By Frank Bosse and Fritz Vahrenholt
(Translated/summarized by P Gosselin)
In December solar activity was rather quiet, with the sunspot number at only 19.5. The sun was spotless over 6 days, and already this month there have been 10 spotless days so far.
In December solar activity was only 35% of what the mean is for this month into a cycle.
Figure 1: Sunspot activity for solar cycle (SC) 24 (red) compared to the mean cycle (blue) and the comparatively very similarly behaving SC 5 (black) from the year 1798 to 1810.
We are now 97 months into SC 24 since it started in 2008. It is very clear just how much weaker than normal it has become. And it is in fact the third weakest cycle since observations began in 1755.
Figure 2: Comparison of all the solar cycles. The chart shows the accumulated sunspot number anomaly from the mean value.
No year of the current cycle reached the mean value:
Figure 3: The relative sunspot activity for each year of SC 24.
So far SC 24 has reached only 56% of the average activity of all cycles occurring since 1755.
For estimating what may be in store for SC 25, which is expected to begin around 2020, it is of great interest to look at the polar fields of the sun. The following chart of the arithmetic mean of the fields of both poles:
Figure 4: Plot of the solar polar field since 1977.
Here we see that both the polar fields and sunspots reached their maximum value fairly early in the cycle, approximately 3 years after reaching the zero-point and that the decline takes place until the 11th year on average. The current cycle reached its peak at about March 2013. The height of the maximum is a strong indicator of how strong the next cycle will be. From Figure 4 we see it will be about as strong as the current one, possibly a bit weaker.
The current weak activity is no one-time outlier, and also SC 25 will be a weak one. That means that the period after 2005 will be considerably different from the the strong activity period of SC 18-23.
Another observation in relation to the polar fields is interesting: The field strengths of both poles are in fact not completely independent of each other, but asymmetries can occur:
Figure 5 : Comparison of both polar fields. The smoothed field of the northern pole (blue) and the southern pole (red) are shown as values, as is the mean value (black).
In solar cycle 23, there was a switch in solar fields, which is normal. But during the current cycle there has been no switch in strength as the southern pole was the stronger pole over the entire time. This has never happened since satellite observations began in 1977, and means that the fields appear to be quite decoupled.
What does this decoupling mean? Could it be a sign for SC 25? The answer to this question is unknown because the satellite observations began only in 1977.
Yet, recently the results of a new study by Kalevi Mursula et al of the University in Oulu in Finland allow us to look back 100 years. Here the authors looked at the strength of coronal holes in order to get information about the polar fields since 1910. Coronal holes, like solar flares, are sources of plasma discharges from the sun and act to strengthen solar winds, which in turn impact the earth’s magnetic fields. What follows is an example image made by a space craft:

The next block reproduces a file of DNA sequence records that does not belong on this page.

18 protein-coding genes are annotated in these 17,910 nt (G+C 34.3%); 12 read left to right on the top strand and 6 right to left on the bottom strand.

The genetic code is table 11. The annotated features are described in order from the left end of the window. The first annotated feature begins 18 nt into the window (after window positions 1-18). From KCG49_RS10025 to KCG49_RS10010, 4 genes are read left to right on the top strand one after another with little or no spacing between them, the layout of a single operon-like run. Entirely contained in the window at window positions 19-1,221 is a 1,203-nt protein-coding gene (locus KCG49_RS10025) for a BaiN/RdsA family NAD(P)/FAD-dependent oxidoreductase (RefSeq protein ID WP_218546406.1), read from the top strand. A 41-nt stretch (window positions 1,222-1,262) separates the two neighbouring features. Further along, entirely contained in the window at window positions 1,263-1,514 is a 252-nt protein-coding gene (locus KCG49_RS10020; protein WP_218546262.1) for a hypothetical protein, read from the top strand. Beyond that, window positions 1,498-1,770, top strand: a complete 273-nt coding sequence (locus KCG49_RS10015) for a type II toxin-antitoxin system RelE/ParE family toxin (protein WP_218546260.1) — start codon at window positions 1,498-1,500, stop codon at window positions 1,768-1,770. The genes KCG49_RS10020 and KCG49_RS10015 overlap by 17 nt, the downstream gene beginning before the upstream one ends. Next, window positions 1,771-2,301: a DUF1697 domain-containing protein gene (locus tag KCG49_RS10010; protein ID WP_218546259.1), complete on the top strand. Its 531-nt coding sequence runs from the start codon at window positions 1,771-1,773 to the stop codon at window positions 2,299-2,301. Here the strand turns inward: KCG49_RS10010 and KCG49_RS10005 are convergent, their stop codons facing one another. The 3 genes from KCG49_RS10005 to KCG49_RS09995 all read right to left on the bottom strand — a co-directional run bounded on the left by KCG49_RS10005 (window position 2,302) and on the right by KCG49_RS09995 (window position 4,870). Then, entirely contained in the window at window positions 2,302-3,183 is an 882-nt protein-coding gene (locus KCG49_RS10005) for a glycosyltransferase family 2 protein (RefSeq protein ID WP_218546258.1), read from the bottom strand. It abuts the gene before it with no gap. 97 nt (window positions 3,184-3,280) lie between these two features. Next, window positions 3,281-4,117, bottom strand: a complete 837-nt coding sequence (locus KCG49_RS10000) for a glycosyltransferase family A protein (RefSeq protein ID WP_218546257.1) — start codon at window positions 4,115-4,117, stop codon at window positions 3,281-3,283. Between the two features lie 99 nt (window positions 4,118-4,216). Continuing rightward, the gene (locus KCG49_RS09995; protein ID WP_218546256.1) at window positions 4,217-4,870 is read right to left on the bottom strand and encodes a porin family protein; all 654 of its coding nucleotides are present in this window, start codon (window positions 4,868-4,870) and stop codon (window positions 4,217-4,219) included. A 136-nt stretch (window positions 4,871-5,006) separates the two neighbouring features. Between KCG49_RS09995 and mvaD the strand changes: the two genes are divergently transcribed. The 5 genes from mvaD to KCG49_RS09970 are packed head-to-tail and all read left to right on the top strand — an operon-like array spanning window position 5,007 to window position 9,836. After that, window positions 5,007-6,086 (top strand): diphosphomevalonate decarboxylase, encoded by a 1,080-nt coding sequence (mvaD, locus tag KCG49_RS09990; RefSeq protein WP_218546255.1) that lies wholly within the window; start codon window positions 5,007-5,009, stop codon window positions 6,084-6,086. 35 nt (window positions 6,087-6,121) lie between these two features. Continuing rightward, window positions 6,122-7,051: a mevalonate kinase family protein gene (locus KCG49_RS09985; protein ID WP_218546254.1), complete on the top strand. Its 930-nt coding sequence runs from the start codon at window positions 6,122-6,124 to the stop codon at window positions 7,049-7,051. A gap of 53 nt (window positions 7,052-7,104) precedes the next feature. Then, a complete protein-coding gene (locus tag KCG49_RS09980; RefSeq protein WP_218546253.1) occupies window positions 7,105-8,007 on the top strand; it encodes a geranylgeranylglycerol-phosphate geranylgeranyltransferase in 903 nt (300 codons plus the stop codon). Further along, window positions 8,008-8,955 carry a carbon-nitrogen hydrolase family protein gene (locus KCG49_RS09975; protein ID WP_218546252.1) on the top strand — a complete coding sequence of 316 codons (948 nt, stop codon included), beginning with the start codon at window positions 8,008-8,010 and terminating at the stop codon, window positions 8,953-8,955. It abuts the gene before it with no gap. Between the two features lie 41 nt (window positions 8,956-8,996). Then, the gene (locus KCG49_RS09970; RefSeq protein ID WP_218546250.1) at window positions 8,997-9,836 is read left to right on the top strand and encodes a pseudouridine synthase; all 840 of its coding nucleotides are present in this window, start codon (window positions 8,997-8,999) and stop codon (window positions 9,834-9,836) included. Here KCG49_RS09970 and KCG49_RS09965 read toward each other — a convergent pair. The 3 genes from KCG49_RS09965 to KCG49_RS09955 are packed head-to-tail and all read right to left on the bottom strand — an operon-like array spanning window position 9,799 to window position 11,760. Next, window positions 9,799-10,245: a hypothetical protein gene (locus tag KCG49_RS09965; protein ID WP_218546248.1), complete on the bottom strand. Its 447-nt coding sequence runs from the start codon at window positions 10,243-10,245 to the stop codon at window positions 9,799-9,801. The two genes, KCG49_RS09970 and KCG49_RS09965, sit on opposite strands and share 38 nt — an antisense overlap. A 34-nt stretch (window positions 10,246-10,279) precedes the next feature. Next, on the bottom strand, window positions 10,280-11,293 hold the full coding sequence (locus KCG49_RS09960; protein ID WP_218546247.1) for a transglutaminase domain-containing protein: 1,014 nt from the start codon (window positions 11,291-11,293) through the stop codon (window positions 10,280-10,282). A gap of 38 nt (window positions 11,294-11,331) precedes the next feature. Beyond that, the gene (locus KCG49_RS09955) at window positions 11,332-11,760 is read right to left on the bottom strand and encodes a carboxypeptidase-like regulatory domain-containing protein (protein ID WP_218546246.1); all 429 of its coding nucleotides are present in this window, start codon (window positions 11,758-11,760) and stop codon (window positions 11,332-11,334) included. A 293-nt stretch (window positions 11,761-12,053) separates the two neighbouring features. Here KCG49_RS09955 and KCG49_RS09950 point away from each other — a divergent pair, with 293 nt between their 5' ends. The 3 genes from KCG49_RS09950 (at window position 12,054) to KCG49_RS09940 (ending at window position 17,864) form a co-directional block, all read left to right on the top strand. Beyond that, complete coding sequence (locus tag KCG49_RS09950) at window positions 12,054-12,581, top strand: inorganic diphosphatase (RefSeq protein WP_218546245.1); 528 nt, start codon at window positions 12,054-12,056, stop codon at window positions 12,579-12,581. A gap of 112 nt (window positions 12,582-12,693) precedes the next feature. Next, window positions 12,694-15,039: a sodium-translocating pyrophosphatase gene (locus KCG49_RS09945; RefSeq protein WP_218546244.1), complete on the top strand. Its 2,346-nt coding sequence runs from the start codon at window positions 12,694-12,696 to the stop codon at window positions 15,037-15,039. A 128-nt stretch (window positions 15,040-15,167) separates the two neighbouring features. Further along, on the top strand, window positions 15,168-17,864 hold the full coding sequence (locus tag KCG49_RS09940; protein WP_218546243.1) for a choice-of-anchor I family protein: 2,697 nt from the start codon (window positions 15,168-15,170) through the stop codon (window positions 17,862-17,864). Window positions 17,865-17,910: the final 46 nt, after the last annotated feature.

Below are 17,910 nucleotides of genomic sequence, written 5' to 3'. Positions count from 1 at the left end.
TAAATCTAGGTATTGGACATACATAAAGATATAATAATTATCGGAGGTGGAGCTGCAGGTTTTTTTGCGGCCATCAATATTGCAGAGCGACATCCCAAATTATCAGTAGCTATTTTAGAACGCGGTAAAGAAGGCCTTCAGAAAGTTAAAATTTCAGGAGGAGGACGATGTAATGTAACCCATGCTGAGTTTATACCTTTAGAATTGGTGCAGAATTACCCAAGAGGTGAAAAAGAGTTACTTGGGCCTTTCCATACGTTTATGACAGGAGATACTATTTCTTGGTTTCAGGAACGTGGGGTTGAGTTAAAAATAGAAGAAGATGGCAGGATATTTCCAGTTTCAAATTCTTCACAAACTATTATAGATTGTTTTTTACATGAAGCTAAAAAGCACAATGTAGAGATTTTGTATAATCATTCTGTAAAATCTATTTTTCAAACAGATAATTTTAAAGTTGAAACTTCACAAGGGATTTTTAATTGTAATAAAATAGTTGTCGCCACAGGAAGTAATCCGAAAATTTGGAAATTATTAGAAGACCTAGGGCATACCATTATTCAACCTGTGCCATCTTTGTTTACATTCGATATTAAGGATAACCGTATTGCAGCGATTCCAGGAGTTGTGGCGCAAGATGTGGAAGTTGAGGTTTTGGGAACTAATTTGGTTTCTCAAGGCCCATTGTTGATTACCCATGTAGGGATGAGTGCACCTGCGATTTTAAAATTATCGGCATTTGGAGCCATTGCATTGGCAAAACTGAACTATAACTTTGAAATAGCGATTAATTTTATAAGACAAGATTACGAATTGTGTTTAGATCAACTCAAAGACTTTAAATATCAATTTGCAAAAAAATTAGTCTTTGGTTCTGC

Figure 6: A huge central coronal hole (dark area) on the sun, Source: NASA
Examining archives on polar lights, which are caused by flares and coronal holes, the authors were able to trace back the strengths of the solar polar coronal holes. The result: they were predominant on the downside of the SC 18 and SC 19, with the peak in 1957 – and then followed the most active cycle of the systematic observation record.
The situation was entirely different after the peak of solar cycle 23, starting at about 2002. The authors conclude that both events mark records for the period since 1910 and are at the start and end of the long-term maximum of solar activity (see Figure 2) in the second half of the 20th century. With regards to the polar fields, solar activity shifted up a gear in the 1950s and then shifted down at the end of the century.
This is confirmed by the results of the study.
Stratospheric radiation up 11% over past 2 years
And the sun impacts the earth through its non-activity: The diminishing solar winds means the earth gets hit by more cosmic rays, which leads to opper atmospheric reactions which ultimately lead to the generation of gamma and X-rays — to which we are subjected to a greater extent than at times of a more active sun. We’ve reported frequently on the possible effects of cosmic rays on cloud formation. A comprehensive measurement program has been started to determine which dosage man receives and how much it changes with little solar winds. Here are the first results:
Figure 7: Radiation into the stratosphere during the course of diminishing solar activity, Source.
The solid gain of 11% growth in radiation clearly shows the effect of diminishing solar winds. Moving up into the stratosphere means increasing the dose of radiation by 80 times than that at sea level. A flight at 12,000 meters elevation impacts the the human body 50 times more than being at sea level. Such an increase on the earth’s surface would normally activate a variety of emergency responses. But the effects on the body of course depend on the exposure time. A ten-hour transcontinental flight has the same impact as about 20 days at the earth’s surface.
Therefore over the course of one’s life, over time an infrequent flier is far more effected by the much lower radiation at the surface that he is up in the atmosphere, and so there is no need to panic about flying.
Just how much will the present X-ray and gamma ray radiation rise until the solar minimum is reached? We will keep you up to date on this here as well!